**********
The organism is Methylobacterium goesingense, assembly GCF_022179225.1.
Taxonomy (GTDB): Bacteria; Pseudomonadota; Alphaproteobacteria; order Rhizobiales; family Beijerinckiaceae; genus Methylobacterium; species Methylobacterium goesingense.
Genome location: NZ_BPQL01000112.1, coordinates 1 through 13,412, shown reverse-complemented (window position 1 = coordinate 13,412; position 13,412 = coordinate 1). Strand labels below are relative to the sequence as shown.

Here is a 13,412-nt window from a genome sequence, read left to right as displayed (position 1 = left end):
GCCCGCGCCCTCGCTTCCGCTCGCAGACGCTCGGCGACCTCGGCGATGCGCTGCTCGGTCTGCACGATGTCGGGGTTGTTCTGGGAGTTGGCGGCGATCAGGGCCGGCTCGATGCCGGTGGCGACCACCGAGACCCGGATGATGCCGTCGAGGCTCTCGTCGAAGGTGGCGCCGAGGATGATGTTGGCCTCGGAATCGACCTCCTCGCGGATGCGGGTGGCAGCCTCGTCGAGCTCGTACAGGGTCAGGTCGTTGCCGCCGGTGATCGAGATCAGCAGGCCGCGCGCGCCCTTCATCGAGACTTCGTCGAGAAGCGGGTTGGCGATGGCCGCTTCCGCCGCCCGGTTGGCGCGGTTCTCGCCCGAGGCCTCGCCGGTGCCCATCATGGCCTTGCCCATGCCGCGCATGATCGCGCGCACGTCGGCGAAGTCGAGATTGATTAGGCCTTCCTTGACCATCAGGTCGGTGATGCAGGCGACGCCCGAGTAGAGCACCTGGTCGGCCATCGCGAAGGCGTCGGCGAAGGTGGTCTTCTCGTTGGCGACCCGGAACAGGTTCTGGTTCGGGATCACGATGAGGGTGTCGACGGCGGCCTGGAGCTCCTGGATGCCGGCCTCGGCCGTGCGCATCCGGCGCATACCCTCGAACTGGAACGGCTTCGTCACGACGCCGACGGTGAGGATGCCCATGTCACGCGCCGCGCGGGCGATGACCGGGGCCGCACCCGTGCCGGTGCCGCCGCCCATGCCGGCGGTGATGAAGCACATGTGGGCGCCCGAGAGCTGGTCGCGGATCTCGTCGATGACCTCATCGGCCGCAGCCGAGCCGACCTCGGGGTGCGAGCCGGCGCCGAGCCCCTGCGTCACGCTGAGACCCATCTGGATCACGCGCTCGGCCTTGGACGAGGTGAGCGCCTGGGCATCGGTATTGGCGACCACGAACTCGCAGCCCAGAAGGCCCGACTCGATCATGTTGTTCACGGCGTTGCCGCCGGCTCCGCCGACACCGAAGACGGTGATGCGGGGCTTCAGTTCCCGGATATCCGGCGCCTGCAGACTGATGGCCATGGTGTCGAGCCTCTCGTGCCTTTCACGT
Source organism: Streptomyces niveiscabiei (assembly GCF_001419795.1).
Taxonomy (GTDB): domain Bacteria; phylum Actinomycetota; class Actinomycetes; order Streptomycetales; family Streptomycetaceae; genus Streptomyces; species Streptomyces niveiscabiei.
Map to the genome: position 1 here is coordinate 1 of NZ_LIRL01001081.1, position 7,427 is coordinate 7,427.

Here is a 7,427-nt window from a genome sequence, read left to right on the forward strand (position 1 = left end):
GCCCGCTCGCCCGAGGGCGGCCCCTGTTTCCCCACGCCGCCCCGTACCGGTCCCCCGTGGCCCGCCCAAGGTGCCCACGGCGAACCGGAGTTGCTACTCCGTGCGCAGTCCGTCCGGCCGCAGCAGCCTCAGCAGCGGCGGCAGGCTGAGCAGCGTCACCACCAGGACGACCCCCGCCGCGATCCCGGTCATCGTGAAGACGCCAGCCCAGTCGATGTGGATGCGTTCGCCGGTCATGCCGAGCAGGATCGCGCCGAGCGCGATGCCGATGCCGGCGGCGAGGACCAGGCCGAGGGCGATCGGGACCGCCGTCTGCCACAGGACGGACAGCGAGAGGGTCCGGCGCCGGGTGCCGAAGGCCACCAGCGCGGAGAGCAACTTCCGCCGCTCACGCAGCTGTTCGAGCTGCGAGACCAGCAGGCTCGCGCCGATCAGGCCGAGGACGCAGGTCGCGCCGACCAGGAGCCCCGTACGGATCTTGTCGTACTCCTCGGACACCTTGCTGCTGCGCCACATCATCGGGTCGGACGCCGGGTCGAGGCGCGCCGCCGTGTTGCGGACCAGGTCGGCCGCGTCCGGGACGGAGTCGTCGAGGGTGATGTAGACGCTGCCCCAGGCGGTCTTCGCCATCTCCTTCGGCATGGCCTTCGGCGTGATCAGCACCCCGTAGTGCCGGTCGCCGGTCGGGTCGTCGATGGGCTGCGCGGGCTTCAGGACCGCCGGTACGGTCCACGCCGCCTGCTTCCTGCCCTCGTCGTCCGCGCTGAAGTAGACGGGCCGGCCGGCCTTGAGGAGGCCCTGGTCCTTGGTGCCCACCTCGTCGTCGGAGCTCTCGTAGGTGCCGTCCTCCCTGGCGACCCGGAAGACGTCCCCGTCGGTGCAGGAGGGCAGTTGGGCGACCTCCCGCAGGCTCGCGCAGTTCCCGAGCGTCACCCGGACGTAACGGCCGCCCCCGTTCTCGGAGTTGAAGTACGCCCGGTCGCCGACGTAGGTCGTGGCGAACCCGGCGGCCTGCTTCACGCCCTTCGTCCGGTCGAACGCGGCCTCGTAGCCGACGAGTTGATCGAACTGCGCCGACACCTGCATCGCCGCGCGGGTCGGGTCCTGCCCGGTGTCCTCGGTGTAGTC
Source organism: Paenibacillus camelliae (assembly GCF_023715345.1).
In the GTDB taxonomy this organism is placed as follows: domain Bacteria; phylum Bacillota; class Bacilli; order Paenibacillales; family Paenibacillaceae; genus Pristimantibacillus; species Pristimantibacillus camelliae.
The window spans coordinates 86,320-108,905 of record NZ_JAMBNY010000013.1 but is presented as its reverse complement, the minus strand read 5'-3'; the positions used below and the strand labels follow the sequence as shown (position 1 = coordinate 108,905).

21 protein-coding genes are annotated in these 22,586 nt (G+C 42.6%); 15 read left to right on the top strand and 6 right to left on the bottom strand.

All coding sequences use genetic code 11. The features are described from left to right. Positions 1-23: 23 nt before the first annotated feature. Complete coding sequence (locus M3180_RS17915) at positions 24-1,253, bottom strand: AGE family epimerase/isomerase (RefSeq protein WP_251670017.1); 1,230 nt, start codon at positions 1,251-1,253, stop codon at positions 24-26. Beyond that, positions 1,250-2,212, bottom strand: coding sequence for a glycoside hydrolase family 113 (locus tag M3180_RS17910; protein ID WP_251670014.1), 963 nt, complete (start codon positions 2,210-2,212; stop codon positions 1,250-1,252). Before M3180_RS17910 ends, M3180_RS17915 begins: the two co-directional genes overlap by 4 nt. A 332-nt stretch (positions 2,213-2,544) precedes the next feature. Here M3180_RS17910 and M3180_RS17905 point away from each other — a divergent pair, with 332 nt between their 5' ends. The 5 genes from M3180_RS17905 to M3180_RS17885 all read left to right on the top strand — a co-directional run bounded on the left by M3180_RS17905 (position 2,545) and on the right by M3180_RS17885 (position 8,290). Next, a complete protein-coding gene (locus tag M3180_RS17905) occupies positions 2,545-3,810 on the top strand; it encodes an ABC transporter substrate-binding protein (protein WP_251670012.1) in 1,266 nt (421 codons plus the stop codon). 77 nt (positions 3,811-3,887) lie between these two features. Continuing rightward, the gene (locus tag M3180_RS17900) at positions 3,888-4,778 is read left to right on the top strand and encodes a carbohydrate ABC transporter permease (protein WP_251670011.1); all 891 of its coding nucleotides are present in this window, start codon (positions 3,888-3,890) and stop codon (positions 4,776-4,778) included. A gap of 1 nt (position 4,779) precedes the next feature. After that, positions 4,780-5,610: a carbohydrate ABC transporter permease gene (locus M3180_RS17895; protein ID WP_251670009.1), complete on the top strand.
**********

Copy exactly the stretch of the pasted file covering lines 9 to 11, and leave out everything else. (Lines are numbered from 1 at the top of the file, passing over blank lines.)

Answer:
Here is a 7,427-nt window from a genome sequence, read left to right on the forward strand (position 1 = left end):
GCCCGCTCGCCCGAGGGCGGCCCCTGTTTCCCCACGCCGCCCCGTACCGGTCCCCCGTGGCCCGCCCAAGGTGCCCACGGCGAACCGGAGTTGCTACTCCGTGCGCAGTCCGTCCGGCCGCAGCAGCCTCAGCAGCGGCGGCAGGCTGAGCAGCGTCACCACCAGGACGACCCCCGCCGCGATCCCGGTCATCGTGAAGACGCCAGCCCAGTCGATGTGGATGCGTTCGCCGGTCATGCCGAGCAGGATCGCGCCGAGCGCGATGCCGATGCCGGCGGCGAGGACCAGGCCGAGGGCGATCGGGACCGCCGTCTGCCACAGGACGGACAGCGAGAGGGTCCGGCGCCGGGTGCCGAAGGCCACCAGCGCGGAGAGCAACTTCCGCCGCTCACGCAGCTGTTCGAGCTGCGAGACCAGCAGGCTCGCGCCGATCAGGCCGAGGACGCAGGTCGCGCCGACCAGGAGCCCCGTACGGATCTTGTCGTACTCCTCGGACACCTTGCTGCTGCGCCACATCATCGGGTCGGACGCCGGGTCGAGGCGCGCCGCCGTGTTGCGGACCAGGTCGGCCGCGTCCGGGACGGAGTCGTCGAGGGTGATGTAGACGCTGCCCCAGGCGGTCTTCGCCATCTCCTTCGGCATGGCCTTCGGCGTGATCAGCACCCCGTAGTGCCGGTCGCCGGTCGGGTCGTCGATGGGCTGCGCGGGCTTCAGGACCGCCGGTACGGTCCACGCCGCCTGCTTCCTGCCCTCGTCGTCCGCGCTGAAGTAGACGGGCCGGCCGGCCTTGAGGAGGCCCTGGTCCTTGGTGCCCACCTCGTCGTCGGAGCTCTCGTAGGTGCCGTCCTCCCTGGCGACCCGGAAGACGTCCCCGTCGGTGCAGGAGGGCAGTTGGGCGACCTCCCGCAGGCTCGCGCAGTTCCCGAGCGTCACCCGGACGTAACGGCCGCCCCCGTTCTCGGAGTTGAAGTACGCCCGGTCGCCGACGTAGGTCGTGGCGAACCCGGCGGCCTGCTTCACGCCCTTCGTCCGGTCGAACGCGGCCTCGTAGCCGACGAGTTGATCGAACTGCGCCGACACCTGCATCGCCGCGCGGGTCGGGTCCTGCCCGGTGTCCTCGGTGTAGTC
Source organism: Paenibacillus camelliae (assembly GCF_023715345.1).